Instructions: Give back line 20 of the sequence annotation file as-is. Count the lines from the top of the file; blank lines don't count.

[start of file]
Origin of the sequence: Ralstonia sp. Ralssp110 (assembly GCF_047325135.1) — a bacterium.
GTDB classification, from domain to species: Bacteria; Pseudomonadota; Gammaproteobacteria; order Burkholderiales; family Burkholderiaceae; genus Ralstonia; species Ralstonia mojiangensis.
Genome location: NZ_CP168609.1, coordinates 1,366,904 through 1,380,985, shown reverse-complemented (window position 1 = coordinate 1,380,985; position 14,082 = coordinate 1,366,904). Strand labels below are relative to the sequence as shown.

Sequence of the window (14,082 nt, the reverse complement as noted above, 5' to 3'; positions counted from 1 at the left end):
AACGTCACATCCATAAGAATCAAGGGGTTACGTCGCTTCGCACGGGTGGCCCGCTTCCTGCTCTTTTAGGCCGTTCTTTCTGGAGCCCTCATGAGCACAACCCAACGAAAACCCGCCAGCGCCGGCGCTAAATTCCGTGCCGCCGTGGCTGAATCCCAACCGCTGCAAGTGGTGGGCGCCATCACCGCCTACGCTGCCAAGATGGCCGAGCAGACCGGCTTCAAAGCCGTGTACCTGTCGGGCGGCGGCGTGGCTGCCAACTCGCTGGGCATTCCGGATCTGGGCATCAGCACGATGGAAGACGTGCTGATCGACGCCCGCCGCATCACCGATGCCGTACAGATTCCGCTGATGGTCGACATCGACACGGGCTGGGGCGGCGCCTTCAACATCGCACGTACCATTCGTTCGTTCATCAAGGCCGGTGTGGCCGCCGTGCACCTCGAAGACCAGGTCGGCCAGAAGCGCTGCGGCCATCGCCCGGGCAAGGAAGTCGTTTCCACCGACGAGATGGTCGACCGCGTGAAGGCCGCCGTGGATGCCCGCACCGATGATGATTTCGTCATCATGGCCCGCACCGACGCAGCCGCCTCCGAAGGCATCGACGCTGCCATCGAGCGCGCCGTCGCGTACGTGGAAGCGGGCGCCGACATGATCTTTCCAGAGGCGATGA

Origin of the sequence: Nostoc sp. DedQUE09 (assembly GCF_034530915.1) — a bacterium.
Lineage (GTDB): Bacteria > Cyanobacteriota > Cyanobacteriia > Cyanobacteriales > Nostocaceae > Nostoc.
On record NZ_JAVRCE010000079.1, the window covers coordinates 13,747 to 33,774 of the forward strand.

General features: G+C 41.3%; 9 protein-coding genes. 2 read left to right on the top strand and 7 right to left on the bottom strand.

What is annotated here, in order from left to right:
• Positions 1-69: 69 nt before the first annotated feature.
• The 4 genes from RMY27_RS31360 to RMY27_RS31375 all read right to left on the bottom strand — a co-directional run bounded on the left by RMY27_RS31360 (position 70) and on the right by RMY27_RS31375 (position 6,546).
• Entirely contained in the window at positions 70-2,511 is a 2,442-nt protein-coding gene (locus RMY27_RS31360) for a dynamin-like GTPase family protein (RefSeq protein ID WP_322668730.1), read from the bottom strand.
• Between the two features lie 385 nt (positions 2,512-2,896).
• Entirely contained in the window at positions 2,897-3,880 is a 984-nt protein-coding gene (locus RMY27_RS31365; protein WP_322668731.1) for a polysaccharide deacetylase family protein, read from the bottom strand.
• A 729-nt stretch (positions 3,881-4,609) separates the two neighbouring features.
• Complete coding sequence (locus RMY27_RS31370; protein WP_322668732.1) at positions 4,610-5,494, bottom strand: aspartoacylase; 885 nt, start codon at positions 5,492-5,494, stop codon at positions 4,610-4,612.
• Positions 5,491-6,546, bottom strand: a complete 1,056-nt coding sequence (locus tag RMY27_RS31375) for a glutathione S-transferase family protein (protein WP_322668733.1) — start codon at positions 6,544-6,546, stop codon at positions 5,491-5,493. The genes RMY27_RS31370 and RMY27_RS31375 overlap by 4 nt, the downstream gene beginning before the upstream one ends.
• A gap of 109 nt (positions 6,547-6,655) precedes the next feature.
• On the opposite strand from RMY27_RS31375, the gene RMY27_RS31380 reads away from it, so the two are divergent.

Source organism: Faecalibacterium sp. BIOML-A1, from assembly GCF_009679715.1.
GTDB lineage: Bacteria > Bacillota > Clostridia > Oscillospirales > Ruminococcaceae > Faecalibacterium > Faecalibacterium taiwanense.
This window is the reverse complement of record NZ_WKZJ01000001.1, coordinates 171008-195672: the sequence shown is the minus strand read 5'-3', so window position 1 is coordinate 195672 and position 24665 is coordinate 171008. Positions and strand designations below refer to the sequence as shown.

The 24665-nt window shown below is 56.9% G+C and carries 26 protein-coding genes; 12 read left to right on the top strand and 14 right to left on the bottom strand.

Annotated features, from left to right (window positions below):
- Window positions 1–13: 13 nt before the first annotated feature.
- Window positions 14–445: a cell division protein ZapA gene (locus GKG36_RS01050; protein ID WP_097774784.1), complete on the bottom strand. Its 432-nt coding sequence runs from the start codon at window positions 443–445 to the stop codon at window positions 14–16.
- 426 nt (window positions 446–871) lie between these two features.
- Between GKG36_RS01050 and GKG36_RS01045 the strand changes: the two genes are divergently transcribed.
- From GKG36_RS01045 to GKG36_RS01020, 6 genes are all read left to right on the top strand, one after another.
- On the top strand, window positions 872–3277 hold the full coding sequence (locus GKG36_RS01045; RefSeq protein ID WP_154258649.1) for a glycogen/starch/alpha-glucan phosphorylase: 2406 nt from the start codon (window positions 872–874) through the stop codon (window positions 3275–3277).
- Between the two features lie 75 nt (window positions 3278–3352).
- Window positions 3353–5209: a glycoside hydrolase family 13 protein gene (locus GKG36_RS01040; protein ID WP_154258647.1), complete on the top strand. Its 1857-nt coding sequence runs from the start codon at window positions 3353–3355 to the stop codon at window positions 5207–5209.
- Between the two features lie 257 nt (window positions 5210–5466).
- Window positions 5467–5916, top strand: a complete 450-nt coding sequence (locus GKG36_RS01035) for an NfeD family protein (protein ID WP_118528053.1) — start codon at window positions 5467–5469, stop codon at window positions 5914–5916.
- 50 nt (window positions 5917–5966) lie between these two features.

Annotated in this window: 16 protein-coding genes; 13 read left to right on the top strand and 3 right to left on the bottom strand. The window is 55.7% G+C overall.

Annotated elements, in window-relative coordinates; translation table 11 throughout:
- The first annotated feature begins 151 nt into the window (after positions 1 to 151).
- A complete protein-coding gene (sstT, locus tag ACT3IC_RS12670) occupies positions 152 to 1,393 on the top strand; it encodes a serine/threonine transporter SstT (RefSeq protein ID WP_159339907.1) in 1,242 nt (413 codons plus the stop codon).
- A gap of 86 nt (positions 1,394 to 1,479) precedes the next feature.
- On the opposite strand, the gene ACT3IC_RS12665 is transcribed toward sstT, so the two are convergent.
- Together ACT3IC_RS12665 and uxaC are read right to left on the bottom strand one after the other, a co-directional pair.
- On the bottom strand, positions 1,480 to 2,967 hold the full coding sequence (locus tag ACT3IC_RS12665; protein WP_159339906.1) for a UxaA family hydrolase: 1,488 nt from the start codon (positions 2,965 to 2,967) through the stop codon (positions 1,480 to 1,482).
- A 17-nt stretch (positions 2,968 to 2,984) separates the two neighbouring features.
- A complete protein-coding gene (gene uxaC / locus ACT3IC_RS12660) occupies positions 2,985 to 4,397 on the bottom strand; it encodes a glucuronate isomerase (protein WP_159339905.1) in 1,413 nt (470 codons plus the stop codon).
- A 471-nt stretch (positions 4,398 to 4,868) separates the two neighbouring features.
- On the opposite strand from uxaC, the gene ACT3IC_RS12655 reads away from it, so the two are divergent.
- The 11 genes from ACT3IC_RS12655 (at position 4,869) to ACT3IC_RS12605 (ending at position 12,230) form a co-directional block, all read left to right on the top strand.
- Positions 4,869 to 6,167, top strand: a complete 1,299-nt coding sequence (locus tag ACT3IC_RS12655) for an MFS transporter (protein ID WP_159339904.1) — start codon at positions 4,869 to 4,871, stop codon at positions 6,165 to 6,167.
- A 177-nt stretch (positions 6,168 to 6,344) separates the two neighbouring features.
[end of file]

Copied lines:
• On the opposite strand from RMY27_RS31375, the gene RMY27_RS31380 reads away from it, so the two are divergent.